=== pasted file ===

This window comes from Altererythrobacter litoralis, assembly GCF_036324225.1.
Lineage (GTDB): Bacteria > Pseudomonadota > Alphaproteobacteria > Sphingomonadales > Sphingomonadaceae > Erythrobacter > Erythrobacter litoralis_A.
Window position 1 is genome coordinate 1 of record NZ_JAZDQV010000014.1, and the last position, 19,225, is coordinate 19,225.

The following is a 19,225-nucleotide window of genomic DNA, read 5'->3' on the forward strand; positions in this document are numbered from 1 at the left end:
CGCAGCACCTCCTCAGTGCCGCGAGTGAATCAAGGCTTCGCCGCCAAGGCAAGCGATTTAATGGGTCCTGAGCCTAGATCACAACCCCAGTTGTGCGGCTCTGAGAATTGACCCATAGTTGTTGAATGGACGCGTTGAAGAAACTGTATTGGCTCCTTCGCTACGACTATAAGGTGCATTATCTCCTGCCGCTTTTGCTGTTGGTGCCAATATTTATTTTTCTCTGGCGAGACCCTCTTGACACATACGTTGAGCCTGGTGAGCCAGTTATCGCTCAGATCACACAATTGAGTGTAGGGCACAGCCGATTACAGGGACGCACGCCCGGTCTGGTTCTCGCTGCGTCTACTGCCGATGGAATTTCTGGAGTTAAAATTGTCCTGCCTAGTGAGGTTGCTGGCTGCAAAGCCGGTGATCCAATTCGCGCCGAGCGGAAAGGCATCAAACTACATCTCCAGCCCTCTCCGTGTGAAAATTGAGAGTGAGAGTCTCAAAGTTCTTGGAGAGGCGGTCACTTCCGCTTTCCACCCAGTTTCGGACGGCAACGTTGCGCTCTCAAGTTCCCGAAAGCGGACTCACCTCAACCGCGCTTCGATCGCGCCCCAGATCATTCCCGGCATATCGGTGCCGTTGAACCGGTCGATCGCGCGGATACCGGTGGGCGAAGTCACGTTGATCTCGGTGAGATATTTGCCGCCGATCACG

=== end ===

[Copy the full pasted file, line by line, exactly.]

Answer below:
This window comes from Altererythrobacter litoralis, assembly GCF_036324225.1.
Lineage (GTDB): Bacteria > Pseudomonadota > Alphaproteobacteria > Sphingomonadales > Sphingomonadaceae > Erythrobacter > Erythrobacter litoralis_A.
Window position 1 is genome coordinate 1 of record NZ_JAZDQV010000014.1, and the last position, 19,225, is coordinate 19,225.

The following is a 19,225-nucleotide window of genomic DNA, read 5'->3' on the forward strand; positions in this document are numbered from 1 at the left end:
CGCAGCACCTCCTCAGTGCCGCGAGTGAATCAAGGCTTCGCCGCCAAGGCAAGCGATTTAATGGGTCCTGAGCCTAGATCACAACCCCAGTTGTGCGGCTCTGAGAATTGACCCATAGTTGTTGAATGGACGCGTTGAAGAAACTGTATTGGCTCCTTCGCTACGACTATAAGGTGCATTATCTCCTGCCGCTTTTGCTGTTGGTGCCAATATTTATTTTTCTCTGGCGAGACCCTCTTGACACATACGTTGAGCCTGGTGAGCCAGTTATCGCTCAGATCACACAATTGAGTGTAGGGCACAGCCGATTACAGGGACGCACGCCCGGTCTGGTTCTCGCTGCGTCTACTGCCGATGGAATTTCTGGAGTTAAAATTGTCCTGCCTAGTGAGGTTGCTGGCTGCAAAGCCGGTGATCCAATTCGCGCCGAGCGGAAAGGCATCAAACTACATCTCCAGCCCTCTCCGTGTGAAAATTGAGAGTGAGAGTCTCAAAGTTCTTGGAGAGGCGGTCACTTCCGCTTTCCACCCAGTTTCGGACGGCAACGTTGCGCTCTCAAGTTCCCGAAAGCGGACTCACCTCAACCGCGCTTCGATCGCGCCCCAGATCATTCCCGGCATATCGGTGCCGTTGAACCGGTCGATCGCGCGGATACCGGTGGGCGAAGTCACGTTGATCTCGGTGAGATATTTGCCGCCGATCACG